Look at the back of a book and you’ll see lots of comments from those who are usually subject matter experts related to the topic of the book. I reached out to several folks too, and here are some of their unedited comments.

Dennis McNally worked for the Dead for 11 years as their publicist and official biographer. His book Long Strange Trip is the most complete and authoritative book on the Dead.

In their early days, the Dead did not enjoy a reputation for business acumen. But irony of ironies, by persevering with all manner of policies rejected by their “smarter” brethren, they ended up as a stunning business success story. The best part was that they succeeded because of, not despite, those decisions. Barry Barnes’ Everything I Know tells you how they did it.

Marshall Goldsmith is the best-selling author of MOJO and What Got You Here Won’t Get You There. He’s also a highly sought executive coach by the Fortune 500.

“Decentralized decision-making,” “virtual community,” “socially conscious business model” — none of these phrases would normally be associated with a successful rock band. Yet Dr. Barnes draws brilliant parallels between Jerry and “the boys” and those corporations that have risen to the top of the U.S. food chain.

In Everything I Know About Business, Barry Barnes draws a striking comparison between how The Grateful Dead created a musical empire by “doing good” and how today’s most successful corporations can follow the band’s groundbreaking model of “strategic improvisation.”

As much as The Grateful Dead outwardly shunned corporate America during their rise in the counter culture era of the ë60s, they also, perhaps unwittingly, created a business model that all companies yearning for success should follow today.

Nicholas Meriwether is the Grateful Dead Archivist at the McHenry Library at UC Santa Cruz as well as editor of Dead Letters a scholarly journal, and author of All Graceful Instruments: The Contexts of the Grateful Dead Phenomenon.

A host of journalists, business writers, and consultants from a wide array of industry perspectives have written about the Dead’s remarkable success and unconventional approach to business. Insiders and fans always knew better: that the band’s success owed more to old-fashioned commitments to excellence and honesty and hard work, coupled with a real ability to improvise, just as they did on stage.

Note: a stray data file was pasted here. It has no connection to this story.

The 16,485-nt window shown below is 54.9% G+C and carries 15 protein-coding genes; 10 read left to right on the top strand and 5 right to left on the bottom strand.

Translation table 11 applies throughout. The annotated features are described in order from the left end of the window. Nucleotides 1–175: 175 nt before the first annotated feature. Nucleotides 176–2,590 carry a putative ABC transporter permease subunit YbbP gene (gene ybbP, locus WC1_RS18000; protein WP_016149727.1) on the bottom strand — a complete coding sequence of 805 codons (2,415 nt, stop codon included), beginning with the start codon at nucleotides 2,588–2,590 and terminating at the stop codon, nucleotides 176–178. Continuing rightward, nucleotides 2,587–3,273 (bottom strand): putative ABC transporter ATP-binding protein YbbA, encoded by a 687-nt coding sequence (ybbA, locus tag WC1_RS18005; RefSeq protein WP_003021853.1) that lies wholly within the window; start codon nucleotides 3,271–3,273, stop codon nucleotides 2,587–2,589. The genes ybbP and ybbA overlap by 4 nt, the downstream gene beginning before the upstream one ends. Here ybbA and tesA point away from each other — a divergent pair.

Barry Barnes has put in more time than any of his fellow business writers, as a professional, professor, and Deadhead. He fuses his decades of deep thought, detailed research, and passionate immersion in Everything I Know About Business I Learned from the Grateful Dead.

This is the book for executives, managers, and anyone who wants to really understand the power of the Dead’s fascinating, enduring, and iconic example as an artistic and commercial enterprise. As Barnes shows, that example is more relevant now than ever.

Wayne Huizenga is the billionaire entrepreneur who made his money building companies like Waste Management and Blockbuster Video as well as owning three major league sports franchises: the Miami Dolphins, the Florida Marlins and the Florida Panthers.

Strategic improvisation — planning and doing simultaneously — as presented by Barnes and illustrated by the Grateful Dead is what all successful entrepreneurs do…and is what all businesses must do to survive in today’s turbulent times. This is just one of the surprising yet practical lessons that make this a first-rate business book.

David Gans is a musician, producer of the weekly syndicated radio program the Grateful Dead Hour, co-host of Tales from the Golden Road on the Grateful Dead channel on Sirius/XM, and author of several Grateful Dead related books,.

In a culture that has come to regard humanity as a customer base and nothing else, we who followed and did business with the Grateful Dead have done our best to behave as a community, with friendship and mutual comfort as default objectives and values. Barry Barnes knows this and explains it warmly, concisely, and convincingly. I have had the good fortune of being a part of the Dead’s economic sphere for more than a quarter century, and I can’t imagine any other way of doing business. The title of this book is a genuine fact, for me.

Mitch Joel is president of Twist Image, a digital marketing agency as well as a journalist and blogger where you can find him on Six Pixels of Separation dedicated to digital marketing and personal branding.

It’s always the incompatible-types that are the most interesting. Whether it’s Steve Jobs, Albert Einstein or The Grateful Dead. In Everything I Know About Business I Learned From The Grateful Dead, Barry Barnes deconstructs one of the most fascinating rock bands of our time and uncovers some very powerful and unexpected lessons in innovation, marketing and entrepreneurship. The freaks and weirdos are always the ones with the best ideas and The Grateful Dead is no exception. If you want your business to go on a long, strange trip – in the best possible way – this is the book for you.

William D. Cohan, is the New York Times bestselling author of Money And Power (on the collapse of Bear Stearns) and House Of Cards (on the rise of Goldman Sachs) who spent 17 years working on Wall Street.

Barry Barnes deftly shows how the magic and authenticity of the Grateful Dead transcends its musical prowess, providing invaluable insights into how successful organizations thrive.